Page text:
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The question was never whether Rondae Hollis-Jefferson was good enough to be a starter for the Arizona Wildcats.

But the question is — still, perhaps — whether the Wildcats really want him coming off the bench or not.

After yet another slow first-half start Monday, UA coach Sean Miller started Hollis-Jefferson over Gabe York for the second half of No. 3 Arizona’s 72-53 win over Missouri in the Maui Invitational.

Miller said it was a “reward” for Hollis-Jefferson, but not a permanent move. The result: Hollis-Jefferson scored five points in 79 seconds and the Wildcats expanded a seven-point halftime lead to 12.

They outscored Missouri 8-4 over the first four minutes of the second half, a time period Miller emphasizes.

For Hollis-Jefferson, it was the same kind of spark he likes to produce, only coming before he usually gets in for the half.

“Coming into the game with the energy I always have is a great feeling for our team,” he said. “We need that spark sometimes off the bench or sometimes we may need it to start with, and coach knows that.”

As Miller has indicated, Hollis-Jefferson said he volunteered not to start if that helped the Wildcats.

“Sometimes when you have so many pieces to the puzzle, you might need a glue guy or an energy guy to come off the bench,” Hollis-Jefferson said. “And I knew I was that guy. So sometimes sacrifice is for the better. It’s always better for your team in the long run.”

That’s why Miller said he won’t change his lineup, no matter how good Hollis-Jefferson is playing. He said he would probably start his usual lineup today against Kansas State.

“It’s not as if we’re not starting Rondae because he’s not one of our best five players,” Miller said. “I think what we’ve decided (is because of) a chemistry perspective and maybe getting more balance on offense, that not starting him gives us that energy that everyone loves to have off the bench, and maybe complements the starting group a little bit better.

“But every once in a while, you could certainly see that we’d want to start him in the second half.”
http://tucson.com/sports/basketball/college/wildcats/ua-basketball-notes-rondae-key-in-second-half-surge/article_1913d9af-15d2-5863-b968-8a15b4ee118e.html
 

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The way Rondae Hollis-Jefferson played Wednesday, the decision to use him off the bench nearly decided itself.

Entering less than four minutes into the Wildcats’ 71-54 win over UC Irvine, Hollis-Jefferson wound up the game’s leading scorer (19 points) with six rebounds, a block and the dunk of the game (or month, or season) – a one-handed slam over 7-foot-6 Mamadou Ndiaye.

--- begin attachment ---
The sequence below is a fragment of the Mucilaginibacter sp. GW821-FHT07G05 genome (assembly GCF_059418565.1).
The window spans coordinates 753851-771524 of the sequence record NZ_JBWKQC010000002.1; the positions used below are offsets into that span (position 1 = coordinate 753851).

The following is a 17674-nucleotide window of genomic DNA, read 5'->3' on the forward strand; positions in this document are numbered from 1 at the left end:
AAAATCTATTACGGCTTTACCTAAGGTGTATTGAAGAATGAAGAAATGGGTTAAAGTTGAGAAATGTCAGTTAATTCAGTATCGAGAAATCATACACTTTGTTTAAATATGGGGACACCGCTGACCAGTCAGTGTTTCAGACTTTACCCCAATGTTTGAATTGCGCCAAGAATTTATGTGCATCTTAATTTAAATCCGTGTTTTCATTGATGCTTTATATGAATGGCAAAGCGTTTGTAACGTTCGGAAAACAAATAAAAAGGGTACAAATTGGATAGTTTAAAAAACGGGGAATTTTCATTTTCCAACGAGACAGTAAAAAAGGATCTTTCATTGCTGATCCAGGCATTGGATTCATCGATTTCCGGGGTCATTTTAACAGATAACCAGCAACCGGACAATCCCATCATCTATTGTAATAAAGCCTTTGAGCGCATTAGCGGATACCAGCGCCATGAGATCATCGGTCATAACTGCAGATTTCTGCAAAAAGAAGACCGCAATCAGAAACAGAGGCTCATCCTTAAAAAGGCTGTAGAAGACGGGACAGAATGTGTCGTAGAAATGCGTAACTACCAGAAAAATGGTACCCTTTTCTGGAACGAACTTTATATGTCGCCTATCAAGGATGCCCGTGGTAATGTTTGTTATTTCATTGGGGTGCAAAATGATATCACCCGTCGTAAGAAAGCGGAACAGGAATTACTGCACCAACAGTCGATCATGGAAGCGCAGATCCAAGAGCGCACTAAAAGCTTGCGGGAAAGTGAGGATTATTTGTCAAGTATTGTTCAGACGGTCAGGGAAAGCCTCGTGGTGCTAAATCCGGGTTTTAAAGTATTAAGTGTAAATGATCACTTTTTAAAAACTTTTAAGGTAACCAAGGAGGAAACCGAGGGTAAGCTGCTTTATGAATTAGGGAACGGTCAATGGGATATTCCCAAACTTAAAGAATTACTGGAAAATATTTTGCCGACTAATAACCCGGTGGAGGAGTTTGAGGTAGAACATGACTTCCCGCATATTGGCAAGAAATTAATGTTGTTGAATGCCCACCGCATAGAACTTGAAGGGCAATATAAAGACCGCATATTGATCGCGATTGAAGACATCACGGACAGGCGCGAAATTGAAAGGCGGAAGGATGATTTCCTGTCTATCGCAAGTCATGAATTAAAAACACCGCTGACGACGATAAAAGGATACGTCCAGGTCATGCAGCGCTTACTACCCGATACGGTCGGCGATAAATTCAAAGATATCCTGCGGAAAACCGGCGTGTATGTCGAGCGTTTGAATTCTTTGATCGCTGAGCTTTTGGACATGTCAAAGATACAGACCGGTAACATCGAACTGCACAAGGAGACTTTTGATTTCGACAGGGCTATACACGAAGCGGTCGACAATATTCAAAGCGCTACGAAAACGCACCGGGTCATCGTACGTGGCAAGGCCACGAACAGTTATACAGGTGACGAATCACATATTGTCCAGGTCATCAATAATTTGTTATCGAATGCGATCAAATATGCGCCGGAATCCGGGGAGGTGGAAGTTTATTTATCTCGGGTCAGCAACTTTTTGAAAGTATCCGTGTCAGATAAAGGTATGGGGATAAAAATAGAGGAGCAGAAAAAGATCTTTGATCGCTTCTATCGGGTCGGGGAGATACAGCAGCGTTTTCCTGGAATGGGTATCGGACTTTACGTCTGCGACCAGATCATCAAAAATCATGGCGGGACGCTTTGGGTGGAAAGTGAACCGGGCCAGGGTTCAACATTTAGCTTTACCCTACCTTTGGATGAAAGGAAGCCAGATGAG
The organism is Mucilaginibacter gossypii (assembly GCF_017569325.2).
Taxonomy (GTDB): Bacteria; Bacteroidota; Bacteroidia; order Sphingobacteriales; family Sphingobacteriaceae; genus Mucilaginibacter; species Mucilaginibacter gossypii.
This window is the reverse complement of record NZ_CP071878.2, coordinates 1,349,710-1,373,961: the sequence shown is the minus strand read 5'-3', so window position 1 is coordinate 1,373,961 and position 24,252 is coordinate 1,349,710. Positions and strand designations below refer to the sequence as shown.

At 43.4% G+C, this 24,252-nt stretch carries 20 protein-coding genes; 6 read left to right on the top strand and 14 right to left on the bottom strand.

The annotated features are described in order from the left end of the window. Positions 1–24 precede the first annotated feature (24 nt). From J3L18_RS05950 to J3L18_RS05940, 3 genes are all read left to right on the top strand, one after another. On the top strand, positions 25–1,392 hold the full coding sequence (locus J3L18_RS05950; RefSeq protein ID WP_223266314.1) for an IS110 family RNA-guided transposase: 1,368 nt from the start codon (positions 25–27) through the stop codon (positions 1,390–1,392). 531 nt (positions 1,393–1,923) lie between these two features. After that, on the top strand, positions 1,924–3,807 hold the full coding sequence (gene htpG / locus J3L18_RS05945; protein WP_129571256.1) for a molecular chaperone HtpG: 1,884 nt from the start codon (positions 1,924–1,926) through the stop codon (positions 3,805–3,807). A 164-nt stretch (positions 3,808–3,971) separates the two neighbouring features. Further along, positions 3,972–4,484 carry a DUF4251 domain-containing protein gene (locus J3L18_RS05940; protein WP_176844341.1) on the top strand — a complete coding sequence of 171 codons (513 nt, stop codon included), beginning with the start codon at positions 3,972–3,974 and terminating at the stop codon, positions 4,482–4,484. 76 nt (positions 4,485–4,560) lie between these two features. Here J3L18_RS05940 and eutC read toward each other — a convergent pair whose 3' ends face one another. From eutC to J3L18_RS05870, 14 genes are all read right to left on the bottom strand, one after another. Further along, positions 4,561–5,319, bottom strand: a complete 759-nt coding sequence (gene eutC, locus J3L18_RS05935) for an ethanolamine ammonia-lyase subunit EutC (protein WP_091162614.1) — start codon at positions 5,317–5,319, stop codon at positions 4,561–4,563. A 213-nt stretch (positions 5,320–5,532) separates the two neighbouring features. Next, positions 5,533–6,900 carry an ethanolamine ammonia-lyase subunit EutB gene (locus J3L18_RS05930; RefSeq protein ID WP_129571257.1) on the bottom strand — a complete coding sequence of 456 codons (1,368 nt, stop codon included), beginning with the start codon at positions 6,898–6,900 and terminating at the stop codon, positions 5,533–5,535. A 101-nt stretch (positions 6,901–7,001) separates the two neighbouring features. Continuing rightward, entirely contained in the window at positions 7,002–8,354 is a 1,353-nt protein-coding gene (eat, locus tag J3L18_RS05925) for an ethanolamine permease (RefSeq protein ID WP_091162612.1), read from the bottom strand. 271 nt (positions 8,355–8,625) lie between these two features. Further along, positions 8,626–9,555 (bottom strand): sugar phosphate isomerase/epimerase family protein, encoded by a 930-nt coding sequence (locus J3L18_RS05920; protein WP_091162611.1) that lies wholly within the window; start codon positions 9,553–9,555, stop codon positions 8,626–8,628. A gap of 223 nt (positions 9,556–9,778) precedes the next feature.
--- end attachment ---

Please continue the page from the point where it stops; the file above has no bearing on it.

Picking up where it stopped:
In other words, it worked out pretty well. Hollis-Jefferson kept the other starters happy in the lineup while his production hardly suffered as a sixth man.

But Sean Miller says the decision to play Hollis-Jefferson off the bench again – a role that may become permanent -- was actually made after the Wildcats’ win over Cal State Northridge.

In that game, Miller played Hollis-Jefferson in an effort to keep the rhythm going after he didn’t start Hollis-Jefferson for UA’s season opener on Nov. 14, he said, because of a shoulder injury that forced Hollis-Jefferson to miss practice the day before.

When the two sat down to talk about the role, Miller said he didn’t have to “sell it,” and found Hollis-Jefferson willing to be a sixth man again.

“There are a lot of these guys who will talk the talk and say ‘sacrifice,’ and beat their chest when things are going well,” Miller said. But “there aren’t a lot of kids who would come off the bench if you’re him."

Miller said one reason Hollis-Jefferson is playing well so far this season is because he isn’t “caught up in himself” and has a team mindset.

“In basketball, you’ve got to play at both ends,” Miller said. “There’s a lot going on. You can’t be an effective player when you’re in your own world and Rondae, he embodies a lots of the qualities you want to have in a program on and off the court.

“He’s unselfish and the bigger the game, the more he rises up. For him to come off the bench and say that, that means a lot to our team.”

All this is not to say Hollis-Jefferson lacks confidence. Not only did he tell his teammates he was going to dunk on the 7-foot-6 Mamadou Ndiaye, but he also told Ndiaye himself.

Then he did it.

“He told us at some point in the game he was going to dunk on him,” Gabe York said. “I always get hyped for situations like that. That was definitely a big-time play.”

If you haven’t seen the dunk already, or even if you have, it’s definitely worth checking out here.
http://tucson.com/sports/blogs/pascoe/ua-uci-postgame-on-rhj-s-role-the-dunk-and/article_c1bf9c8e-7084-11e4-a283-0b1f50582e85.html

 

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